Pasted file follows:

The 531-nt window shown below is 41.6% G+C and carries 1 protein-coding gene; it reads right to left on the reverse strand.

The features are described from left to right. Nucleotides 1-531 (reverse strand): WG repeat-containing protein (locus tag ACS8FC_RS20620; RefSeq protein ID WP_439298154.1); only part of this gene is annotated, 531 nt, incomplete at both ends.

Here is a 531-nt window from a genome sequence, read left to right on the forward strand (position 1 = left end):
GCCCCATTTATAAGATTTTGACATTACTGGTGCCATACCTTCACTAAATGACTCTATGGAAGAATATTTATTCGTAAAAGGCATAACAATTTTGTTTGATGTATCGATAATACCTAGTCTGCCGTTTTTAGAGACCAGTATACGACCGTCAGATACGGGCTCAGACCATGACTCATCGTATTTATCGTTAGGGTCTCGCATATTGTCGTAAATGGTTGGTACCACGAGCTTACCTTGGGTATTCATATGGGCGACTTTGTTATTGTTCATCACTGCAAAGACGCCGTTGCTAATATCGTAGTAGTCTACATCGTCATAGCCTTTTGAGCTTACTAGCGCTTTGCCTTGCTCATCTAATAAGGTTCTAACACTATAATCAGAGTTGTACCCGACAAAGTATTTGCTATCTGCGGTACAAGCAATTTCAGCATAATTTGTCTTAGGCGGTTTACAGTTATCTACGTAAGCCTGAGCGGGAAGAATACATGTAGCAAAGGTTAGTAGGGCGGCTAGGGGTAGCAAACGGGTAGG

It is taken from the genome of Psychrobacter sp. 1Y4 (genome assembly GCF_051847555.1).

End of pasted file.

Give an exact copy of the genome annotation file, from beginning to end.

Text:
The 531-nt window shown below is 41.6% G+C and carries 1 protein-coding gene; it reads right to left on the reverse strand.

The features are described from left to right. Nucleotides 1-531 (reverse strand): WG repeat-containing protein (locus tag ACS8FC_RS20620; RefSeq protein ID WP_439298154.1); only part of this gene is annotated, 531 nt, incomplete at both ends.

Here is a 531-nt window from a genome sequence, read left to right on the forward strand (position 1 = left end):
GCCCCATTTATAAGATTTTGACATTACTGGTGCCATACCTTCACTAAATGACTCTATGGAAGAATATTTATTCGTAAAAGGCATAACAATTTTGTTTGATGTATCGATAATACCTAGTCTGCCGTTTTTAGAGACCAGTATACGACCGTCAGATACGGGCTCAGACCATGACTCATCGTATTTATCGTTAGGGTCTCGCATATTGTCGTAAATGGTTGGTACCACGAGCTTACCTTGGGTATTCATATGGGCGACTTTGTTATTGTTCATCACTGCAAAGACGCCGTTGCTAATATCGTAGTAGTCTACATCGTCATAGCCTTTTGAGCTTACTAGCGCTTTGCCTTGCTCATCTAATAAGGTTCTAACACTATAATCAGAGTTGTACCCGACAAAGTATTTGCTATCTGCGGTACAAGCAATTTCAGCATAATTTGTCTTAGGCGGTTTACAGTTATCTACGTAAGCCTGAGCGGGAAGAATACATGTAGCAAAGGTTAGTAGGGCGGCTAGGGGTAGCAAACGGGTAGG

It is taken from the genome of Psychrobacter sp. 1Y4 (genome assembly GCF_051847555.1).